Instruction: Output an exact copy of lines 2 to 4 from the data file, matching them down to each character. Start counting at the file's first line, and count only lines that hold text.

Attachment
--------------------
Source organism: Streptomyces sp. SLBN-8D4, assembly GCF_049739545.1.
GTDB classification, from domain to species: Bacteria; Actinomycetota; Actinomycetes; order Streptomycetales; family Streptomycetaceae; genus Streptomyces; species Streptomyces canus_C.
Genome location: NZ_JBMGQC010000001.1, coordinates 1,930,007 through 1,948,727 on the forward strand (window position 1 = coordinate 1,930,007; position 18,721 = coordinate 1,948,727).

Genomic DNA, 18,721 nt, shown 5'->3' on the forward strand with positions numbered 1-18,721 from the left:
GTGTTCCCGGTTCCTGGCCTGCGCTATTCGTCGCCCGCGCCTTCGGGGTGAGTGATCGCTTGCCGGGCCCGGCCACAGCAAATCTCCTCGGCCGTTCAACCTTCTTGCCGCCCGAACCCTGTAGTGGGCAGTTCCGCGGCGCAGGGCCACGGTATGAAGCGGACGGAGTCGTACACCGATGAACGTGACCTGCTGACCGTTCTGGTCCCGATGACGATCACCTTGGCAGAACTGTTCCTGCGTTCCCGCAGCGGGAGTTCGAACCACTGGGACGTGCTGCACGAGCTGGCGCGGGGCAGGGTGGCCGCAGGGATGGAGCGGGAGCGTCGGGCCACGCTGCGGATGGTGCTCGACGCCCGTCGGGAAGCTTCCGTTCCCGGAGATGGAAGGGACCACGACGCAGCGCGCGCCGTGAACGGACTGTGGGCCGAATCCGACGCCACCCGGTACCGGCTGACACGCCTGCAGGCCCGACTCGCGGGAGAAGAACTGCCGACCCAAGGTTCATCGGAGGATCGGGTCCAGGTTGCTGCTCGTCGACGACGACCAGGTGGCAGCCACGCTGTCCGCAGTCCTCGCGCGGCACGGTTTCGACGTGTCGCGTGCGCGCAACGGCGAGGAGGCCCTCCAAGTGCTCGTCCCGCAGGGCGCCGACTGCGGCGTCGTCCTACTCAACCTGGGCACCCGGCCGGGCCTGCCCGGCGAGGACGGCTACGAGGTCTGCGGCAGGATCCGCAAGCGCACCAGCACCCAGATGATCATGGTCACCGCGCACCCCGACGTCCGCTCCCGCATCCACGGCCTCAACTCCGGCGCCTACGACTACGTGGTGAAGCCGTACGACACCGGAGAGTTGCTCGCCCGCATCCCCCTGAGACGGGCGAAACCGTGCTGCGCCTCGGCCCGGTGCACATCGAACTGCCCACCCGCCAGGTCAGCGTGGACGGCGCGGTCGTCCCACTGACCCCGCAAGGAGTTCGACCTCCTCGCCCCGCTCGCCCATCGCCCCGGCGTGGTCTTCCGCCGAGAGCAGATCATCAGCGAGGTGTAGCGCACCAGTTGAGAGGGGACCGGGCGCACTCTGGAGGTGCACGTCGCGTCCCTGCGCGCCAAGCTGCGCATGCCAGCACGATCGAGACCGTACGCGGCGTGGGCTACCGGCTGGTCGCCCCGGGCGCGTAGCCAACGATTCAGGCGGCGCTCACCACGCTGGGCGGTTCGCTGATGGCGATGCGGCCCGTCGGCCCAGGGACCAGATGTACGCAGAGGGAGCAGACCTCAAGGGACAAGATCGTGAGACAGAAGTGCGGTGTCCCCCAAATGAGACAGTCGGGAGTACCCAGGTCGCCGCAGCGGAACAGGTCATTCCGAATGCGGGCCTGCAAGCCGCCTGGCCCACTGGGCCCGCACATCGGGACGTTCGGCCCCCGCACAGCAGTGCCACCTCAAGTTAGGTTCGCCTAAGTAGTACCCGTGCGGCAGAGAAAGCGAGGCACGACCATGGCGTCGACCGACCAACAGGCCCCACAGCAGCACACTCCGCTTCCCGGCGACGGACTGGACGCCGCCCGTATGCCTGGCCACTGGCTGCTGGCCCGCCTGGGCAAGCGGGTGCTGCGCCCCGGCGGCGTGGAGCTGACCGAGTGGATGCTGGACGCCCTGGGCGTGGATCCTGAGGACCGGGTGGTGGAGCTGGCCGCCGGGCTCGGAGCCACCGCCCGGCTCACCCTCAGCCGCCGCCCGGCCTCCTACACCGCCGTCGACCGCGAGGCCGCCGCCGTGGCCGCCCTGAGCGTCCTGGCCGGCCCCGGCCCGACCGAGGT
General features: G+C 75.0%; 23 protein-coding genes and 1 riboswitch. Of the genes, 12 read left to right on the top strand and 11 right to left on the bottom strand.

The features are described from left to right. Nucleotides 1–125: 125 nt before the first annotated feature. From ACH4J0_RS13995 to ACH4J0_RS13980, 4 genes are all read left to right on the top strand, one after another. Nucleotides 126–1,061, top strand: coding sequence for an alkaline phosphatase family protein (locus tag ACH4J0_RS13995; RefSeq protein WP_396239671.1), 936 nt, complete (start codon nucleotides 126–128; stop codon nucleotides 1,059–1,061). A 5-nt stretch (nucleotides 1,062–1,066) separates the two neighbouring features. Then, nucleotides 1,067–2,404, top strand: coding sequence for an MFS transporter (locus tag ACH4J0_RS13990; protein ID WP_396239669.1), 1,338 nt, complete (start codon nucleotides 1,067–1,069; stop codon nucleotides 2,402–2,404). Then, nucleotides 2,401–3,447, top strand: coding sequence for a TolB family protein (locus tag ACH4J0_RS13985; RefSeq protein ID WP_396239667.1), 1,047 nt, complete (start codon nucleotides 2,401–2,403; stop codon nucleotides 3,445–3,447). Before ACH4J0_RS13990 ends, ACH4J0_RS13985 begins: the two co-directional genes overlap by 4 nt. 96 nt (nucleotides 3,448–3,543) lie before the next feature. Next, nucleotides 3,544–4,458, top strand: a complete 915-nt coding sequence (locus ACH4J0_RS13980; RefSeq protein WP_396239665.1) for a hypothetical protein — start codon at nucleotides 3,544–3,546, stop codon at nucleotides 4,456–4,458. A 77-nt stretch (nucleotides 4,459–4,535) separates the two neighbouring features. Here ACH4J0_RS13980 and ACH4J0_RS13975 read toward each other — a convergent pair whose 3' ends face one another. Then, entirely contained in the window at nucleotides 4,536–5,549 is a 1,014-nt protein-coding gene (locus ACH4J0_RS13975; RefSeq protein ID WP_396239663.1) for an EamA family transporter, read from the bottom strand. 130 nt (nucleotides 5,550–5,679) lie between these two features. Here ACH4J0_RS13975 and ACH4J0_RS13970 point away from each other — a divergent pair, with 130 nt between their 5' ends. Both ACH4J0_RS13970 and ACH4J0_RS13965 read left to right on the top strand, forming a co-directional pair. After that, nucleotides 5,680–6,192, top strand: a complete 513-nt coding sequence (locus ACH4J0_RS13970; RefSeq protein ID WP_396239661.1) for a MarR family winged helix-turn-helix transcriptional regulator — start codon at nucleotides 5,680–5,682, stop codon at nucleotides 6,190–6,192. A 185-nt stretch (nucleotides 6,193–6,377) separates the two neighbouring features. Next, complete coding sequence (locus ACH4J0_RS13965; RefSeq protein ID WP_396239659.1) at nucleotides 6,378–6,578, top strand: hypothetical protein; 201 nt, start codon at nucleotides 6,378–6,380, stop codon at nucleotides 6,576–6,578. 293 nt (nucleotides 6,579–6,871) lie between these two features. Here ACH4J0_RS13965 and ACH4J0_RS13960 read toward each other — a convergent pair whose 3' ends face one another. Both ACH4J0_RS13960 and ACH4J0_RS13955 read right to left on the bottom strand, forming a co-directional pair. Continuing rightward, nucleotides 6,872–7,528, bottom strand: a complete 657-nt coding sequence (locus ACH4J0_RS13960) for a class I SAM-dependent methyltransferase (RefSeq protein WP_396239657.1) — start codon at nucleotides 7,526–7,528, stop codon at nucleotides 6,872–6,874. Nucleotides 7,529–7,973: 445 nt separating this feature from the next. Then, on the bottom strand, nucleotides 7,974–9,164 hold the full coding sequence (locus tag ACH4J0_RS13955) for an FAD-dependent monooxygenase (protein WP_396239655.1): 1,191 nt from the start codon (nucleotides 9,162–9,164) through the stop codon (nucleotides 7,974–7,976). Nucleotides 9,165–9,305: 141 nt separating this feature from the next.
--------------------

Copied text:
GTDB classification, from domain to species: Bacteria; Actinomycetota; Actinomycetes; order Streptomycetales; family Streptomycetaceae; genus Streptomyces; species Streptomyces canus_C.
Genome location: NZ_JBMGQC010000001.1, coordinates 1,930,007 through 1,948,727 on the forward strand (window position 1 = coordinate 1,930,007; position 18,721 = coordinate 1,948,727).

Genomic DNA, 18,721 nt, shown 5'->3' on the forward strand with positions numbered 1-18,721 from the left: